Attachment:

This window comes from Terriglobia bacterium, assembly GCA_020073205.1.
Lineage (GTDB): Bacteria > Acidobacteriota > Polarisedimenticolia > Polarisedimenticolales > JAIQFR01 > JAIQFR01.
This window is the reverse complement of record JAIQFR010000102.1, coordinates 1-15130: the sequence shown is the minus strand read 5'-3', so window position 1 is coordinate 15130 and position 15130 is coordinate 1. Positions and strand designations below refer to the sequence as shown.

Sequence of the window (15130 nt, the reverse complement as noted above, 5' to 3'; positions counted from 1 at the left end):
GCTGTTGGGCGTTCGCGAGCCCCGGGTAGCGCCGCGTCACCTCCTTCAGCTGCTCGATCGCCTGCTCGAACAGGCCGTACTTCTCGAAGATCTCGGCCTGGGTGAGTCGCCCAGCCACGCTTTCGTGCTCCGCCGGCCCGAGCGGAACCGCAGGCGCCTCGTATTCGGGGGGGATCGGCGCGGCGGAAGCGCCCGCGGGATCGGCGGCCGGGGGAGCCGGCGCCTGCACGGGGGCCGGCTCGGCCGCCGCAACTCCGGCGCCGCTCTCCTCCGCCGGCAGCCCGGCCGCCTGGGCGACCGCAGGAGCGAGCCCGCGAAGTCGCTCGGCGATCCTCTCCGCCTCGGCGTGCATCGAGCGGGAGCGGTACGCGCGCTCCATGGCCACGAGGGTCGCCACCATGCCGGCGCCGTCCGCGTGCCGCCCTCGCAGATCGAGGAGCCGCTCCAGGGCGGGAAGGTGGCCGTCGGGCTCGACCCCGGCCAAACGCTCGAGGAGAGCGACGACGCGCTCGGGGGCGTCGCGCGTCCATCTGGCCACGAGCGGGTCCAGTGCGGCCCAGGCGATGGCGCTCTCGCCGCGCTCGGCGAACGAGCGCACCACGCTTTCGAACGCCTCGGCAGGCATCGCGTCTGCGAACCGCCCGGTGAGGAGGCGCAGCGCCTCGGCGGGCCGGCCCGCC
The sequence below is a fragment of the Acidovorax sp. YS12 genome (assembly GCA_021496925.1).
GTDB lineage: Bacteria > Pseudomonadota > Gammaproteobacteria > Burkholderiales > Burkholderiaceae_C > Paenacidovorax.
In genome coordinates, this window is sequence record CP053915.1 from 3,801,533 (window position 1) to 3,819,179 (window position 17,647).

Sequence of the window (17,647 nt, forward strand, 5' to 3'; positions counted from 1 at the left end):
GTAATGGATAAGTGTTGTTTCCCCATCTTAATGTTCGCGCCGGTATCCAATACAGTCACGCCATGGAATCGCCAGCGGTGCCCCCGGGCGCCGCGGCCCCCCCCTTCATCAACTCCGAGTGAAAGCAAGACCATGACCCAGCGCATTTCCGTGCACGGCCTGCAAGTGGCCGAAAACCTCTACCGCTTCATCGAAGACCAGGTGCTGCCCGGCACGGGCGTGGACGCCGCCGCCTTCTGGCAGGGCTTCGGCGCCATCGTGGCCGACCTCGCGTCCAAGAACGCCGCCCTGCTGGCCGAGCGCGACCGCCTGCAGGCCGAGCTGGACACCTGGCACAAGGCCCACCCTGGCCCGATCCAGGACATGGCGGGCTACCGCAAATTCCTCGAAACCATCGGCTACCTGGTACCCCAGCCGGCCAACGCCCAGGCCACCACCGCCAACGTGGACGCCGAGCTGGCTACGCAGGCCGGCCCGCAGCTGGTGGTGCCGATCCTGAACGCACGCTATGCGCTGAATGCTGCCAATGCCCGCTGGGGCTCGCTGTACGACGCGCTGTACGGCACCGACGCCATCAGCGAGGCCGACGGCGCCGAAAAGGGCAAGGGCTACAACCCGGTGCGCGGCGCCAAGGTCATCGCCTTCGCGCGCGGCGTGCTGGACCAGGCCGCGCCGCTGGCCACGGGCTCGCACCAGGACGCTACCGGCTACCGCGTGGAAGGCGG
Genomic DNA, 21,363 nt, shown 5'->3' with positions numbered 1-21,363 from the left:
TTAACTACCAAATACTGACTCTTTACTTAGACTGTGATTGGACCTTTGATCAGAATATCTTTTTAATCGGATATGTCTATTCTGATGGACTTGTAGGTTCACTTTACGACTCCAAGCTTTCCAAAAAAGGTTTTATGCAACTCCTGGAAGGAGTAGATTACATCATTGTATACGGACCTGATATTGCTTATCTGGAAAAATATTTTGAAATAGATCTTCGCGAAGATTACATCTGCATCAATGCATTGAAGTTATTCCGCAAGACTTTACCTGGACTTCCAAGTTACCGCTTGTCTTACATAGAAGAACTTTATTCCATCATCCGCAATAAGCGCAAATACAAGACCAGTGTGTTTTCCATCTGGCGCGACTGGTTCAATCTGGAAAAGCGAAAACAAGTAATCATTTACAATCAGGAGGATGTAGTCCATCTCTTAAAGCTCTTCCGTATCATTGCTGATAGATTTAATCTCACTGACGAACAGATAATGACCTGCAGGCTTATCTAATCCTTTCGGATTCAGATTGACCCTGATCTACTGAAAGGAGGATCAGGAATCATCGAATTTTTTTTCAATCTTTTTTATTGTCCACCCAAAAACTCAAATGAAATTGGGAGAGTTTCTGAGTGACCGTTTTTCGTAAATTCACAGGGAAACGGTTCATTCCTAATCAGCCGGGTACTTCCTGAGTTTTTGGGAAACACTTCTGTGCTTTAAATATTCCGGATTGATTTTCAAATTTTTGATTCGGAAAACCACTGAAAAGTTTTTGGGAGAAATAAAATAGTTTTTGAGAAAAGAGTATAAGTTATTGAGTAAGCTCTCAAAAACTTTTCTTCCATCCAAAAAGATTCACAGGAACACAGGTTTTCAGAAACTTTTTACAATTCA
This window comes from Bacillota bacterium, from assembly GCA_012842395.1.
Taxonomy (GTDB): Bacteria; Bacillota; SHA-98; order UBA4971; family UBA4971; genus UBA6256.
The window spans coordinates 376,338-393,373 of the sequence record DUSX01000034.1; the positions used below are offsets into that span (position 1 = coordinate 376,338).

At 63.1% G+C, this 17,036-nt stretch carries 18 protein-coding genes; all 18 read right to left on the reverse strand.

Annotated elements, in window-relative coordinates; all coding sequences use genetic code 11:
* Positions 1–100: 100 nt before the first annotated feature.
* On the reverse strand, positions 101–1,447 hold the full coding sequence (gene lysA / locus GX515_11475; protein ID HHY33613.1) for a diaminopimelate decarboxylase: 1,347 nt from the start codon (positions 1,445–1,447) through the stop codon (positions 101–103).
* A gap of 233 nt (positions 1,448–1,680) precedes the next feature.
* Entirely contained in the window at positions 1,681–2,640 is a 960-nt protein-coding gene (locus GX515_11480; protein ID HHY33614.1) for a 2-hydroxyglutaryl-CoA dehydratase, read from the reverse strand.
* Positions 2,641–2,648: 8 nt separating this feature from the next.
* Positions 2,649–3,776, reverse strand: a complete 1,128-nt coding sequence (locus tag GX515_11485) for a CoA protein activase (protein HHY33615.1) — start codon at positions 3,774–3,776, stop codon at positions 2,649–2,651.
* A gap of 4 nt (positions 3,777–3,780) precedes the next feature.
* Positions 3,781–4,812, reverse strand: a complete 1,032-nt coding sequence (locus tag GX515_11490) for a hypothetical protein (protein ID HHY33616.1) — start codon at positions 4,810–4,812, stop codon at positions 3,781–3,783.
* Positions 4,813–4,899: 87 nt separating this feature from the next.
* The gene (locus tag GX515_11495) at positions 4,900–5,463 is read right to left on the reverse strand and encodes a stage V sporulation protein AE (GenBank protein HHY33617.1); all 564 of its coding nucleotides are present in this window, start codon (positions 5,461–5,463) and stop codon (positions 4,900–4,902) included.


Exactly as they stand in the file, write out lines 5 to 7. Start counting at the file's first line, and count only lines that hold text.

GCTGTTGGGCGTTCGCGAGCCCCGGGTAGCGCCGCGTCACCTCCTTCAGCTGCTCGATCGCCTGCTCGAACAGGCCGTACTTCTCGAAGATCTCGGCCTGGGTGAGTCGCCCAGCCACGCTTTCGTGCTCCGCCGGCCCGAGCGGAACCGCAGGCGCCTCGTATTCGGGGGGGATCGGCGCGGCGGAAGCGCCCGCGGGATCGGCGGCCGGGGGAGCCGGCGCCTGCACGGGGGCCGGCTCGGCCGCCGCAACTCCGGCGCCGCTCTCCTCCGCCGGCAGCCCGGCCGCCTGGGCGACCGCAGGAGCGAGCCCGCGAAGTCGCTCGGCGATCCTCTCCGCCTCGGCGTGCATCGAGCGGGAGCGGTACGCGCGCTCCATGGCCACGAGGGTCGCCACCATGCCGGCGCCGTCCGCGTGCCGCCCTCGCAGATCGAGGAGCCGCTCCAGGGCGGGAAGGTGGCCGTCGGGCTCGACCCCGGCCAAACGCTCGAGGAGAGCGACGACGCGCTCGGGGGCGTCGCGCGTCCATCTGGCCACGAGCGGGTCCAGTGCGGCCCAGGCGATGGCGCTCTCGCCGCGCTCGGCGAACGAGCGCACCACGCTTTCGAACGCCTCGGCAGGCATCGCGTCTGCGAACCGCCCGGTGAGGAGGCGCAGCGCCTCGGCGGGCCGGCCCGCC
The sequence below is a fragment of the Acidovorax sp. YS12 genome (assembly GCA_021496925.1).
GTDB lineage: Bacteria > Pseudomonadota > Gammaproteobacteria > Burkholderiales > Burkholderiaceae_C > Paenacidovorax.